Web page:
image by Kat Yukawa

In March, as the coronavirus crisis sent shockwaves through industries and economies, I shelved this article. Several months on we have seen this crisis enforce one of the most rapid transformations of the workplace. In today’s world, the case for the bigger picture approach to workplace wellness – one that supports the human element –  has never been so important across so many sectors.

Wellness applies to everyone. It extends beyond physical health and encompasses several mutually interdependent components : physical, emotional, social, spiritual, vocational, intellectual, financial, and environmental. These components can fluctuate and influence our overall wellness as we journey through life. The pandemic was a dramatic example of this for individuals and employers alike. The uncertainty, closures, lockdowns, health concerns and restrictions had an impact across all our wellness needs and are likely to do so for sometime. 

Improving our wellbeing has now taken on new meaning and is more attractive to everyone. This can only fuel what the younger generations were already beginning to ask for from employers – to be part of something better –  to feel employers care about every aspect of their wellbeing including how their employer is socially responsible. 

As we move forward companies with a culture that supports employees across the range of wellness needs, may hold an advantage. They already recognise their people as a whole person and that healthier, happier more engaged employees are at the core of their success. Companies, with the traditional corporate wellness programme in place – one with a specific focus on “risk” and physical health – may not fair so well. That narrow lens of focus doesn’t address those wider challenges we continue to face. More than ever employees want employers to be partners in their total wellbeing. Adopting a holistic approach may be essential, to stay relevant, competitive and thriving. 

Interestingly, the enforced rapid transformation of the workplace has brought about changes which may be the beginnings of a shift in the evolution of workplace wellness. .Working from home – a significant change for many companies  – appears, in general, to be working for both employees and employers. A recent CIPD survey found 44% of employers said that they are putting in place additional measures or spend to support home working.

Surprisingly WFH has promoted and supported diversity in the workplace . It has  opened the door of opportunity for employment to people with disabilities. In addition, the introduction of flexible home working is something disabled employees have been requesting for years with varying degrees of success. The demand for flexible working hours and work- life balance is likely to increase as they are now seen as a priority for many employees

Prior to the mass transition to WFH, loneliness and isolation was a reported concern amongst remote workers. For them the recent changes resulted in concerted efforts to put methods in place for effective communication and collaboration. Suddenly this and the positive side of social connection in the workplace was acknowledged and prioritised by employers. Online group chats and other forms of employee social engagement have been encouraged and supported, building that “ belonging to something” remote workers had been seeking.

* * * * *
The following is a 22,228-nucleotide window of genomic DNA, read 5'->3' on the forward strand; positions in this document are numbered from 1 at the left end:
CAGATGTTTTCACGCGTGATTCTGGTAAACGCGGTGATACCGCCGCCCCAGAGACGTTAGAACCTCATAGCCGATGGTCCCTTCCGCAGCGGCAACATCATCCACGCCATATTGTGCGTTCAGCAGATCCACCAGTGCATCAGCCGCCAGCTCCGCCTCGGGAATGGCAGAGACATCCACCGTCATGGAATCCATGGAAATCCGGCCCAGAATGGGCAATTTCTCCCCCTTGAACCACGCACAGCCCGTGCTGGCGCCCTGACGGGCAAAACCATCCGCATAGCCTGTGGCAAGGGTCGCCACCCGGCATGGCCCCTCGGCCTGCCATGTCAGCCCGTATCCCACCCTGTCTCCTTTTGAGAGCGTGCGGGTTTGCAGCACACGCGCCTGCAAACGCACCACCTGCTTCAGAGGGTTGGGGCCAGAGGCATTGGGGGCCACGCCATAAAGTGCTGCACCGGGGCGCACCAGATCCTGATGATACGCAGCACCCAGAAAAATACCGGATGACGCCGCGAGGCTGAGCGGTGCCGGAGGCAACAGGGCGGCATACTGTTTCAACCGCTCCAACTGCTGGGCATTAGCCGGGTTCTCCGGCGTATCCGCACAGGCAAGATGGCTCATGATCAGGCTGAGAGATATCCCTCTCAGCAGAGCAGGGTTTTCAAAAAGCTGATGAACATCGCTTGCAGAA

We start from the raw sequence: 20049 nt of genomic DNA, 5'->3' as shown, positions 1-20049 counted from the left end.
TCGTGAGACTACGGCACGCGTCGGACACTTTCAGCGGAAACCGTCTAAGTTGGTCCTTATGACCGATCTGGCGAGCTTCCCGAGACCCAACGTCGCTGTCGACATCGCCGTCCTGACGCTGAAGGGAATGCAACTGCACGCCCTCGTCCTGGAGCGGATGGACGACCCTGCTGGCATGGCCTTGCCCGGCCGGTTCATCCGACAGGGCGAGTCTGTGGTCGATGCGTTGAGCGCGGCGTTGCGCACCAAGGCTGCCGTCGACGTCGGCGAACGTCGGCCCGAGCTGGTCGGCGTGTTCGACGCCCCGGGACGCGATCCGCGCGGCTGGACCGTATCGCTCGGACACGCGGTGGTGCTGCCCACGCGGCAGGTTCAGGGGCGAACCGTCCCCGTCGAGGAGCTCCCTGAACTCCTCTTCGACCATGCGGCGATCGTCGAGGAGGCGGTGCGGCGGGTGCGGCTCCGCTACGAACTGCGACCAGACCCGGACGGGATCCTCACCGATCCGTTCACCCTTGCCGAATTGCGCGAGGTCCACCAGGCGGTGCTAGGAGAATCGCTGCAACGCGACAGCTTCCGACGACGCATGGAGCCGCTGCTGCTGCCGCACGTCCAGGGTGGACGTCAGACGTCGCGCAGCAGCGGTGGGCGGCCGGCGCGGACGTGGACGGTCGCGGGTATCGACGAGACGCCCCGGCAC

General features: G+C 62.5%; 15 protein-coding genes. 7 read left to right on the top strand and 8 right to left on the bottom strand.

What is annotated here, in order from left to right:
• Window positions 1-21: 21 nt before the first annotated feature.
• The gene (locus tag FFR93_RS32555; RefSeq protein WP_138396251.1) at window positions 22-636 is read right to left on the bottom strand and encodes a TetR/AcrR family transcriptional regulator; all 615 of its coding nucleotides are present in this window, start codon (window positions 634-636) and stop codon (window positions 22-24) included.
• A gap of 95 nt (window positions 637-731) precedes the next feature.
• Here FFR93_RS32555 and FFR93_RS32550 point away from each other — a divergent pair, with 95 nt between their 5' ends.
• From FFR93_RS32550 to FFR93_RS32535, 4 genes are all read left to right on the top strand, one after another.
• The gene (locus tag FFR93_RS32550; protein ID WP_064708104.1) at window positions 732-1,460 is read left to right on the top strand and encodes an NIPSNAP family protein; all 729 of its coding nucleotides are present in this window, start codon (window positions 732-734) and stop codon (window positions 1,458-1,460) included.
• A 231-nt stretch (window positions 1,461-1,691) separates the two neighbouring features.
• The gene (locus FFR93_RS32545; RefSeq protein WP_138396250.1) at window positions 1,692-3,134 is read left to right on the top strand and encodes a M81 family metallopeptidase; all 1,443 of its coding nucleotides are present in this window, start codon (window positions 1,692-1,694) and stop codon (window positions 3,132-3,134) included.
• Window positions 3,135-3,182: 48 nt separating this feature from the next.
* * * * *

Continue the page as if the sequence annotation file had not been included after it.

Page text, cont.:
Covid 19 also shone a light on the delicate nature of mental health. During the last few months we all faced challenges to our emotional wellbeing. The importance of employees’ mental wellbeing at work is not a new concern. However, the scale of today’s looming mental health crisis has created a call to action for employers to prioritise the mental health of their staff. 

There are heartening signs that employers are stepping up their support for employees.  Parts of the retail sector, for example, played a valuable role in supporting the nation throughout lockdown and beyond. Mindful of the effect on the emotional wellbeing of their employees, many areas of retail are now actively seeking ways to commit to prioritising the mental wellbeing of their staff.

One of the silver linings the switch to working from home and lockdowns brought about was a reduction of toxic emissions and pollution. The monumental effects across the globe raising awareness on environmental protection. For the first time in 30 years, the Himalayan mountain range could be seen in Punjab and other Northern cities in India. In Venice, the absence of tourism and decreased canal traffic vastly improved the clarity of the canals and marine life subsequently returned. Closer to home., Oxford Street, championed in 2016 as the ‘Most Polluted Street in the World’, saw a reduction of 47% in the daily average of nitrogen dioxide levels. In a recent survey half of the respondents viewed protecting the environment as a personal priority. Overall, people feel a strong responsibility to ensure their generation does not destroy the planet for the next generation. How their company’s footprint impacts the environment may now hold even greater importance to employees.

This pandemic has been the catalyst for everyone to understand we all have a role to play in actively participating in our own wellness journey and to ensure the move to that bigger picture approach – not just in the workplace but in a wider context. Those elements of our wellness are intertwined with how we live our day to day lives and that also has an impact on the world around us.  As individuals, employees or employer we have a social responsibility to improve public health, and protect our environment. In the 25+ years I have been in the wellness sector there has never been a time like this – a time when we can all be part of making things better than they were.